You don’t need to put every single expense on your credit card. Your morning coffee? Your afternoon snack? Putting these small, everyday expenses on your card is a habit that can make your balance climb quickly.
You also don’t want to put some very important expenses on there, like mortgage payments. For one, these payments are large and will take up a significant amount of your credit. Secondly, if you need to use a credit card to make these payments on time, you need to reinvestigate your budget to see whether you can actually afford your living space.
So, what you should you do? Use a debit card, cash or checks to pay for the items above. Only put expenses on your credit card that you’re positive you can pay off in a reasonable timeframe.
Don’t let these bad habits drag you down and get you into financial trouble. Break them now, before it’s too late.
Free credit reports have been extended; here’s why it’s important to check yours regularly
Typically, you’d be able to check your credit report — at least for free — just once annually through each of the three major credit reporting agencies. But thanks to the coronavirus pandemic, credit reports are now more accessible than ever.
Credit reporting companies Equifax, Experian and TransUnion are all offering free credit reports weekly through April 20, 2022.
The move means better insight into your financial health during what, for most, is an economically challenging time. According to experts, it might also be a time that’s ripe for at-risk personal information and identity theft, too — even more reason consumers should be checking their credit on the regular.
Have you checked your annual credit lately? If not, here’s what you need to know about these free nationwide credit reports and how to get them. If you’re not sure where you fit on the credit score spectrum, you may want to start using a credit monitoring service to track changes to your credit score. Credible can get you set up with a free service today.
Free credit reports for all?
The nation’s three credit bureaus initially started offering free weekly credit reporting last year, just after the pandemic began. In early March, they announced they’d extended the offer for another year, this time through April 20, 2022.
To request your free credit reports and access copies, you can go to AnnualCreditReport.com and provide some basic information to verify your identity (things like your date of birth, Social Security Number, and address).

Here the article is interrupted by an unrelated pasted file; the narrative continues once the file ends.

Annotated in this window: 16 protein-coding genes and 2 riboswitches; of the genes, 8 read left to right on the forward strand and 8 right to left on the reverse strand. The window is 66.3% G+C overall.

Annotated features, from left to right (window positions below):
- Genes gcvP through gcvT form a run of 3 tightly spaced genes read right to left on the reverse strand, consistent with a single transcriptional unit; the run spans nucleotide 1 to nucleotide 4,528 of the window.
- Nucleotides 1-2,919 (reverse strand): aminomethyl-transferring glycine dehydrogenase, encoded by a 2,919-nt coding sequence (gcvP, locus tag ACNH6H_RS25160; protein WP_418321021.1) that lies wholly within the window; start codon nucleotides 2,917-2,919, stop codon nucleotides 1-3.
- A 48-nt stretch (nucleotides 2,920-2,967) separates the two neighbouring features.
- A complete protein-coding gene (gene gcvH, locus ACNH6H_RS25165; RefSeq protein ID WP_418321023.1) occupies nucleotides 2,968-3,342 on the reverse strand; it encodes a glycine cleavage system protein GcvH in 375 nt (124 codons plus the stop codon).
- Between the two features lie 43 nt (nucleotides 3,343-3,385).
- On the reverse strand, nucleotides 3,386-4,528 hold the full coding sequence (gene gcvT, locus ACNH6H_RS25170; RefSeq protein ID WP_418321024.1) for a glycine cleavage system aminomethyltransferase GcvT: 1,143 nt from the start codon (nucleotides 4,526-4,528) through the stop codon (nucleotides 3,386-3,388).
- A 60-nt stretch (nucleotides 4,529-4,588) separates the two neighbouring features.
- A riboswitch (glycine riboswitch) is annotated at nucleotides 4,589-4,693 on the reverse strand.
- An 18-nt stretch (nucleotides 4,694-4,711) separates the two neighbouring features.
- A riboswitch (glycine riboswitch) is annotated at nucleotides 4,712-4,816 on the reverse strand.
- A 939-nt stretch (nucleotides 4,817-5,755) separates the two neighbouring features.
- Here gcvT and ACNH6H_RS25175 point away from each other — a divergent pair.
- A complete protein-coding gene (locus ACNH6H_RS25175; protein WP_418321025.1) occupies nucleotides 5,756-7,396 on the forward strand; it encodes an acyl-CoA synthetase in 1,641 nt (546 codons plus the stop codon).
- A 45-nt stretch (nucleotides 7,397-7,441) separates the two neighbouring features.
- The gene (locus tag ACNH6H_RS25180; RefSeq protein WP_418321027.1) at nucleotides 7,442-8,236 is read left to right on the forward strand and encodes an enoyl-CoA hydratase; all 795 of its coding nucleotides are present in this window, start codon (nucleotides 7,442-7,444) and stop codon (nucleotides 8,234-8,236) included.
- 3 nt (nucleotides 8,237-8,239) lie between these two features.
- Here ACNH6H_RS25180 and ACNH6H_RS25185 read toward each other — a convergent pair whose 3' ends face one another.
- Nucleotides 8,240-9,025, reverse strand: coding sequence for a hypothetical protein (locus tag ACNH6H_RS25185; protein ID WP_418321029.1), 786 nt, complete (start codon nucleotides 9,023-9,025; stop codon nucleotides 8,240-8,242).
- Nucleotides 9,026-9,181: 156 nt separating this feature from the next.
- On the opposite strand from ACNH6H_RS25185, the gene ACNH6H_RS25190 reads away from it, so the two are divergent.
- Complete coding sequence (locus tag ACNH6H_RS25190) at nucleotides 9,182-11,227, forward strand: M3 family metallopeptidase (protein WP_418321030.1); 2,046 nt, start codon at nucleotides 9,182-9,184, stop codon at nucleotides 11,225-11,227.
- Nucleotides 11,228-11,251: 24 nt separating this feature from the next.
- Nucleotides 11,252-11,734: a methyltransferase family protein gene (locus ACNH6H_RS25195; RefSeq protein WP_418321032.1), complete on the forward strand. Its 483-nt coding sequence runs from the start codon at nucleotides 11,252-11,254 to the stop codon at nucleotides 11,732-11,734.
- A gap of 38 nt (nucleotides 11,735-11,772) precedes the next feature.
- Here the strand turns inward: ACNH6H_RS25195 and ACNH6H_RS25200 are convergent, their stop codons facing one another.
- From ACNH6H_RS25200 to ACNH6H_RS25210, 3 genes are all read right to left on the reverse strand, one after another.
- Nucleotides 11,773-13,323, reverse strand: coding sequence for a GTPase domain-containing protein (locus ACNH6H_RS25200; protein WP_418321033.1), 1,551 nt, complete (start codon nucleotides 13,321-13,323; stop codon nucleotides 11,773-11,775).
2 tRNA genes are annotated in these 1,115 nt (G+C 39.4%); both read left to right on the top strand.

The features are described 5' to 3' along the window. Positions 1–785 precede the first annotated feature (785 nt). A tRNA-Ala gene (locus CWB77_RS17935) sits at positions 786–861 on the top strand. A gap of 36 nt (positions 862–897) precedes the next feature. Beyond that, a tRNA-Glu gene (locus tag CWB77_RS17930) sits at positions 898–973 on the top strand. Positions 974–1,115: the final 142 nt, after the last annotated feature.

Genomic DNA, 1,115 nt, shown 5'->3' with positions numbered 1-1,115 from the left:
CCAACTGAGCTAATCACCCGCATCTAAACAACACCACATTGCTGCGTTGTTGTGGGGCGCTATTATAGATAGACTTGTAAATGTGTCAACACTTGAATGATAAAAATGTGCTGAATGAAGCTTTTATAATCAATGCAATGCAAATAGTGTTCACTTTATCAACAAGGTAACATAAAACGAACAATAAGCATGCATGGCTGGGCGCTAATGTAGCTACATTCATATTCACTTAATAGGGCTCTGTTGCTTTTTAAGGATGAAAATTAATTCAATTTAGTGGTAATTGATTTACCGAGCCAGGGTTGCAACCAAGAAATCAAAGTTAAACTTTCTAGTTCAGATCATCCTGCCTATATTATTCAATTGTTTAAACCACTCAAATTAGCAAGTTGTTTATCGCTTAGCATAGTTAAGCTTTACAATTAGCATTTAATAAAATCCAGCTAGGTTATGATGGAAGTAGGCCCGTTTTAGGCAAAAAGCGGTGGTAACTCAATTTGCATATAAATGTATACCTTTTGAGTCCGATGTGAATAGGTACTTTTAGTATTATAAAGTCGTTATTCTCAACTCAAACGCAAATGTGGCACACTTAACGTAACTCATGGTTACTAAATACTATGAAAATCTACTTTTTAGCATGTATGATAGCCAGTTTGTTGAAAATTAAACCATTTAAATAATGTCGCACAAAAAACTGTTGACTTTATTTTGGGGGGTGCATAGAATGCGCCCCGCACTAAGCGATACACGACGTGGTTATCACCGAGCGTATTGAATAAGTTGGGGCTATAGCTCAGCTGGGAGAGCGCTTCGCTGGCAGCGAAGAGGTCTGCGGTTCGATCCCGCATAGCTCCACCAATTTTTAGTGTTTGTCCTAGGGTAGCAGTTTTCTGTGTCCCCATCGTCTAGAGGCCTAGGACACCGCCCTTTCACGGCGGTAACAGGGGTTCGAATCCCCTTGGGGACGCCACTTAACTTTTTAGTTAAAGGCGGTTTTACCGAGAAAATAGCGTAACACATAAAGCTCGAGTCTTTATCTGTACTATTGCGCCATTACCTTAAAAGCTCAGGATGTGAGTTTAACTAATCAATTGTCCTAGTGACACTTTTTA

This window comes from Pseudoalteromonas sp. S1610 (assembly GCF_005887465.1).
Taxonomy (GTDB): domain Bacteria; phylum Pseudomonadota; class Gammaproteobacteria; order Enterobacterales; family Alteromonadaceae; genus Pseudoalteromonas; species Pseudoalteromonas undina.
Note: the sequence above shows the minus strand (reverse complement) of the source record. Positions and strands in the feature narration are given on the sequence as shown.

Once your report is ready, you should see a detailed list of all open and closed accounts in your name, your payment history, recent credit activity and more.
Protect yourself from identity theft
There are many reasons why checking your credit activity is important, but chief among them? That’d be the prevalence of data breaches in today’s world — not to mention the risk of identity theft they come with.
“In the past, it was perfectly acceptable for people to check their credit history once a year, but now with security breaches happening on a regular basis, consumers should be monitoring their credit more closely than ever,” said Clint Lotz, president and founder of TrackStar.ai, a predictive credit technology firm.
Lotz said the Equifax breach — which exposed over 147 million Americans’ personal information in mid-July 2017 — is the perfect example of why watching your credit report is important as far as identity theft protection goes. The pandemic, he said, adds an extra layer of risk to things.
“It took them [Equifax] months before they even realized they had been hacked, and considering that they hold files on hundreds of millions of Americans, it’s fair to say that many identities were stolen by the time they caught up to it,” Lotz said. “With many of us worrying about very serious issues not related to our credit, it’s a prime time for that stolen data to be put to work by bad actors in slow, methodical ways and in the hopes that nobody notices it.”
More reasons to check your credit
Checking your credit health often isn’t just good for detecting fraud alerts and to protect your identity, though. You can also monitor your report for errors — things like inaccurately reported late payments, for example — and then dispute those with the credit bureau.
If the error gets corrected, it could improve your credit score and make a jump from bad credit to a FICO score that’s more favorable. Not sure of your credit score? Head to Credible to check your score without negatively impacting it.